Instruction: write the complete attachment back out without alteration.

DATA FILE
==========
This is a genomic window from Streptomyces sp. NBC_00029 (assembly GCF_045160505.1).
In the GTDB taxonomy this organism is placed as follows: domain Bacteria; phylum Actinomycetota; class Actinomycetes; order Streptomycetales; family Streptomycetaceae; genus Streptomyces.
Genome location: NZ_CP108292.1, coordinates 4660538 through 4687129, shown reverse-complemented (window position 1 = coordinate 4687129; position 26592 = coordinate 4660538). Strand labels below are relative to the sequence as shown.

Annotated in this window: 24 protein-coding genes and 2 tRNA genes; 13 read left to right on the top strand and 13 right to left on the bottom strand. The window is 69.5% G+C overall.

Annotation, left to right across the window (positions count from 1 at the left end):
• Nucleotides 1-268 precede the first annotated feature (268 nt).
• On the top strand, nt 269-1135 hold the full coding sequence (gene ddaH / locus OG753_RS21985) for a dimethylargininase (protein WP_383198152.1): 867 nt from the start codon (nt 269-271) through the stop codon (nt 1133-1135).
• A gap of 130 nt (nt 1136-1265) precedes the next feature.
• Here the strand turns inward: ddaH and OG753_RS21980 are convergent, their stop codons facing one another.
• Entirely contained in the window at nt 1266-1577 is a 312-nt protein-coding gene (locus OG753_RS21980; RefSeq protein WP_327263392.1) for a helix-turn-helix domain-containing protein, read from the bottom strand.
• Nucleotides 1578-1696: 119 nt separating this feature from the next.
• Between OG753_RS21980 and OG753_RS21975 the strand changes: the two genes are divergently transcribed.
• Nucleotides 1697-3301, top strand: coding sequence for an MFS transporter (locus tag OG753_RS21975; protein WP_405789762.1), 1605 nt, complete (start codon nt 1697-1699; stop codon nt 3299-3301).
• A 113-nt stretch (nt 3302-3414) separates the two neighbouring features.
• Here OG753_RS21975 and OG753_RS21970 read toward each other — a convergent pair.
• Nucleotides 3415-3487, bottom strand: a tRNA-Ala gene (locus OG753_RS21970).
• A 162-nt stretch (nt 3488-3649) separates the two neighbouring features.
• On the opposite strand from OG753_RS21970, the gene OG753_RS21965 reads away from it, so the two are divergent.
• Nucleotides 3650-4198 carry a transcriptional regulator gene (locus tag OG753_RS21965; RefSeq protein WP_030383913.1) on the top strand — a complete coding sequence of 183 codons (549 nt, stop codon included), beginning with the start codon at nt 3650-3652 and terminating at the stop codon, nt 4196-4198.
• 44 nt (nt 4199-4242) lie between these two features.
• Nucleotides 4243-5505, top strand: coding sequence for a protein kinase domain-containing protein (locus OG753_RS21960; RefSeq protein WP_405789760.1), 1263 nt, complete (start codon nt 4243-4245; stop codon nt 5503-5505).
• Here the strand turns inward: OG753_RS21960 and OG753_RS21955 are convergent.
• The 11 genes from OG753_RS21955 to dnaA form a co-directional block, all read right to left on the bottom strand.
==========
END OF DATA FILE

This is a genomic window from Streptomyces sp. NBC_00029 (assembly GCF_045160505.1).
In the GTDB taxonomy this organism is placed as follows: domain Bacteria; phylum Actinomycetota; class Actinomycetes; order Streptomycetales; family Streptomycetaceae; genus Streptomyces.
Genome location: NZ_CP108292.1, coordinates 4660538 through 4687129, shown reverse-complemented (window position 1 = coordinate 4687129; position 26592 = coordinate 4660538). Strand labels below are relative to the sequence as shown.

Annotated in this window: 24 protein-coding genes and 2 tRNA genes; 13 read left to right on the top strand and 13 right to left on the bottom strand. The window is 69.5% G+C overall.

Annotation, left to right across the window (positions count from 1 at the left end):
• Nucleotides 1-268 precede the first annotated feature (268 nt).
• On the top strand, nt 269-1135 hold the full coding sequence (gene ddaH / locus OG753_RS21985) for a dimethylargininase (protein WP_383198152.1): 867 nt from the start codon (nt 269-271) through the stop codon (nt 1133-1135).
• A gap of 130 nt (nt 1136-1265) precedes the next feature.
• Here the strand turns inward: ddaH and OG753_RS21980 are convergent, their stop codons facing one another.
• Entirely contained in the window at nt 1266-1577 is a 312-nt protein-coding gene (locus OG753_RS21980; RefSeq protein WP_327263392.1) for a helix-turn-helix domain-containing protein, read from the bottom strand.
• Nucleotides 1578-1696: 119 nt separating this feature from the next.
• Between OG753_RS21980 and OG753_RS21975 the strand changes: the two genes are divergently transcribed.
• Nucleotides 1697-3301, top strand: coding sequence for an MFS transporter (locus tag OG753_RS21975; protein WP_405789762.1), 1605 nt, complete (start codon nt 1697-1699; stop codon nt 3299-3301).
• A 113-nt stretch (nt 3302-3414) separates the two neighbouring features.
• Here OG753_RS21975 and OG753_RS21970 read toward each other — a convergent pair.
• Nucleotides 3415-3487, bottom strand: a tRNA-Ala gene (locus OG753_RS21970).
• A 162-nt stretch (nt 3488-3649) separates the two neighbouring features.
• On the opposite strand from OG753_RS21970, the gene OG753_RS21965 reads away from it, so the two are divergent.
• Nucleotides 3650-4198 carry a transcriptional regulator gene (locus tag OG753_RS21965; RefSeq protein WP_030383913.1) on the top strand — a complete coding sequence of 183 codons (549 nt, stop codon included), beginning with the start codon at nt 3650-3652 and terminating at the stop codon, nt 4196-4198.
• 44 nt (nt 4199-4242) lie between these two features.
• Nucleotides 4243-5505, top strand: coding sequence for a protein kinase domain-containing protein (locus OG753_RS21960; RefSeq protein WP_405789760.1), 1263 nt, complete (start codon nt 4243-4245; stop codon nt 5503-5505).
• Here the strand turns inward: OG753_RS21960 and OG753_RS21955 are convergent.
• The 11 genes from OG753_RS21955 to dnaA form a co-directional block, all read right to left on the bottom strand.